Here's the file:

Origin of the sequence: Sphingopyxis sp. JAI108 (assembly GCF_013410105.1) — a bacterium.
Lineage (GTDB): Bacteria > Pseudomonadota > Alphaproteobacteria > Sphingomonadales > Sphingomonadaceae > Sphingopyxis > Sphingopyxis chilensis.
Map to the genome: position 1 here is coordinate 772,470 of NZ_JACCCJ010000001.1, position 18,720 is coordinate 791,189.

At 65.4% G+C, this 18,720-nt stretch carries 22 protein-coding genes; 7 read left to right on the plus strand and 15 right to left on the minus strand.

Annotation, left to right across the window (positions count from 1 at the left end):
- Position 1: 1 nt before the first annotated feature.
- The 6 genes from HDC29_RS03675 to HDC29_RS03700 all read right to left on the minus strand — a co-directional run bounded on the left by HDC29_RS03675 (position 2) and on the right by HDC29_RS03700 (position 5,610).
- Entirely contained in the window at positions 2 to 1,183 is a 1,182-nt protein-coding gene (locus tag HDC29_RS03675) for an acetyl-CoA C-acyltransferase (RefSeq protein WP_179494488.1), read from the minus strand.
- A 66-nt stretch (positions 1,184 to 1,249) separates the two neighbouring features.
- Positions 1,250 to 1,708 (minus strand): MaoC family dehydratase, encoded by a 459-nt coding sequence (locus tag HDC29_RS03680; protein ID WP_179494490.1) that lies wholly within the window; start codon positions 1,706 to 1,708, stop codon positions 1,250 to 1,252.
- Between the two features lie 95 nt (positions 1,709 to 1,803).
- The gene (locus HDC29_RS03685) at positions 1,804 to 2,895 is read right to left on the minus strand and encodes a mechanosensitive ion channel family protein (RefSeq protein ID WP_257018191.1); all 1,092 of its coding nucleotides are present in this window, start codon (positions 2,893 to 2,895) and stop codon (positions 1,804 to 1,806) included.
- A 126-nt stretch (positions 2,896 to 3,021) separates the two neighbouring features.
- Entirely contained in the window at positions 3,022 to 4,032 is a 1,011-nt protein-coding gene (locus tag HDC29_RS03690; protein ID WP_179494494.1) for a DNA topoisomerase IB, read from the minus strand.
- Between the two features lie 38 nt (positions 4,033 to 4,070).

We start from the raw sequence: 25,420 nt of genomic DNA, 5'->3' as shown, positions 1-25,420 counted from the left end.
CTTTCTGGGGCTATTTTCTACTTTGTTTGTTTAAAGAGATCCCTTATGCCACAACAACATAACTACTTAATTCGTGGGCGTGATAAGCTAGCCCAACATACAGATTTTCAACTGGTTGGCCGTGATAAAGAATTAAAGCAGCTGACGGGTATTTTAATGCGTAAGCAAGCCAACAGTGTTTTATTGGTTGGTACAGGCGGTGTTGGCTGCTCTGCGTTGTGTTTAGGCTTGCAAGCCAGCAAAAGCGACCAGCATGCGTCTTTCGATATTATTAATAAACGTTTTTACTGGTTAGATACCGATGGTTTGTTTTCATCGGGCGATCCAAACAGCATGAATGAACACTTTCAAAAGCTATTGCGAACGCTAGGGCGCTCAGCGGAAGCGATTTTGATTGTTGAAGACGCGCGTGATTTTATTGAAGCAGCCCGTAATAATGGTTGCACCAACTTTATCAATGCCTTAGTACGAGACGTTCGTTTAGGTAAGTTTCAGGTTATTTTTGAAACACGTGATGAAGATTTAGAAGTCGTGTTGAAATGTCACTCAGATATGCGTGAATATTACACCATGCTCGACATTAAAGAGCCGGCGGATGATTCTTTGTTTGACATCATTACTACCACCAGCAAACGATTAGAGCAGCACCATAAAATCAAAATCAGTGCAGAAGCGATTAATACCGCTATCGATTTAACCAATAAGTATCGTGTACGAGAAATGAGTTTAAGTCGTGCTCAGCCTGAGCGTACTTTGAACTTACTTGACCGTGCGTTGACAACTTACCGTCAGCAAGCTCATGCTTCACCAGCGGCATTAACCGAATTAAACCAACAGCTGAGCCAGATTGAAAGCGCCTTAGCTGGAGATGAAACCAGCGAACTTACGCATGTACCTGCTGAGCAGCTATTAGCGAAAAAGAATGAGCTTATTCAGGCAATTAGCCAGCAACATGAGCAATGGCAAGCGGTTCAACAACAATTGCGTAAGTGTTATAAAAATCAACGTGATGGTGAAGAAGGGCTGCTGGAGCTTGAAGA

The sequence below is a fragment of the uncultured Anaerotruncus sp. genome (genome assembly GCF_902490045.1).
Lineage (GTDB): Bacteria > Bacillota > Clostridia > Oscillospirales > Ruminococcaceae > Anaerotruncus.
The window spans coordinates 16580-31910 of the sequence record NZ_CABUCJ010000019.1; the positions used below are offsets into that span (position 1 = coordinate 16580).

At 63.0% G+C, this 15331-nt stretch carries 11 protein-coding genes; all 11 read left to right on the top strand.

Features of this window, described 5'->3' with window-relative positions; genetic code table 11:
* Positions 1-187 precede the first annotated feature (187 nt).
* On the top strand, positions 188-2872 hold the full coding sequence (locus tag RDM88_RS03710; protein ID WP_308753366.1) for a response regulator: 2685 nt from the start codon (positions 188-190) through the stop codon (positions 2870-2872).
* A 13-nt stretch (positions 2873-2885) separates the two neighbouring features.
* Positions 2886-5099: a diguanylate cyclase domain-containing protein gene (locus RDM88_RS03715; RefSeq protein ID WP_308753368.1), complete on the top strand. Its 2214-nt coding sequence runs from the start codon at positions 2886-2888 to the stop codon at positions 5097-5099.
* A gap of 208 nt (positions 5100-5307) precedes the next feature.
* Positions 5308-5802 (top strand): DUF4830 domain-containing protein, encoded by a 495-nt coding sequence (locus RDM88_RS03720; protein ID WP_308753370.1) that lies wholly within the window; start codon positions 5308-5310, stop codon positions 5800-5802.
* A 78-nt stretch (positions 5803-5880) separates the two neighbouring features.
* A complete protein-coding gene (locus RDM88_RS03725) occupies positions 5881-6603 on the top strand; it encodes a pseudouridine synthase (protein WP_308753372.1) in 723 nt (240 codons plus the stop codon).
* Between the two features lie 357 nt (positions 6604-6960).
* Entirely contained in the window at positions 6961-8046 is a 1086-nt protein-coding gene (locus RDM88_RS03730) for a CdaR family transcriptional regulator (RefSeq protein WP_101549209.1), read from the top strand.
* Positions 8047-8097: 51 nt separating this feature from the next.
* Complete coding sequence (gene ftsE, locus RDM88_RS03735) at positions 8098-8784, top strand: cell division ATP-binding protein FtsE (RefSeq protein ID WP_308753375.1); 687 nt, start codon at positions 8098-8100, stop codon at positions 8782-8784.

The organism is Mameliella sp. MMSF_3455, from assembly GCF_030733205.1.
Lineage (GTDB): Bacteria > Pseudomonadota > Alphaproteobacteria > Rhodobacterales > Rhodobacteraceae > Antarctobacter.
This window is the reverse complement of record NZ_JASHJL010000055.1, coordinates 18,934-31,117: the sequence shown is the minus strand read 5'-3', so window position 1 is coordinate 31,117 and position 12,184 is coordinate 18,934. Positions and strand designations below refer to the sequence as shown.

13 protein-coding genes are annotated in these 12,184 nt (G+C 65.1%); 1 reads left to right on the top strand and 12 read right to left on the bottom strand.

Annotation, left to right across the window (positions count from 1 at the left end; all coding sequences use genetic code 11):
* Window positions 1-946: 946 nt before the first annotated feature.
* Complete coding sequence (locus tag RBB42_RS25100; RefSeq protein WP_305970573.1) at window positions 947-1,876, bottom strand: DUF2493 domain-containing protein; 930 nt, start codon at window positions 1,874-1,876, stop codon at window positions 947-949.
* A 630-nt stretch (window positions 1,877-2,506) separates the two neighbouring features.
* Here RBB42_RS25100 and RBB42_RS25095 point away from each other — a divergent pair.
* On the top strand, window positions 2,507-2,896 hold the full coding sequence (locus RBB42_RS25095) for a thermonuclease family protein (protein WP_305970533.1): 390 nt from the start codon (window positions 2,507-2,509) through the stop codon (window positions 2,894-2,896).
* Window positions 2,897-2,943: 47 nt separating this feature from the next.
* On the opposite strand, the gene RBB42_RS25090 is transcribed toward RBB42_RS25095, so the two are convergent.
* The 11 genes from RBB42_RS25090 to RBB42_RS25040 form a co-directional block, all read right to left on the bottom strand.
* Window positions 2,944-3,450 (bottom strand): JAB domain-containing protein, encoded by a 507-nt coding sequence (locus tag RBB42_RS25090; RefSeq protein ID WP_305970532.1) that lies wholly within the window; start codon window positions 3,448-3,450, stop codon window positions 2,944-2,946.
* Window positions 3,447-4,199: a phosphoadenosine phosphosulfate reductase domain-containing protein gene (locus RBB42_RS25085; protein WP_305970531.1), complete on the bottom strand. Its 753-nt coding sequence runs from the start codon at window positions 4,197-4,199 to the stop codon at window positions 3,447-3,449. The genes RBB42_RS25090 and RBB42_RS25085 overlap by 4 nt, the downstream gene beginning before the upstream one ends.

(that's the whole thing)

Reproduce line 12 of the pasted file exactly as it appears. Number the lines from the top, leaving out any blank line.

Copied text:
- The gene (locus HDC29_RS03685) at positions 1,804 to 2,895 is read right to left on the minus strand and encodes a mechanosensitive ion channel family protein (RefSeq protein ID WP_257018191.1); all 1,092 of its coding nucleotides are present in this window, start codon (positions 2,893 to 2,895) and stop codon (positions 1,804 to 1,806) included.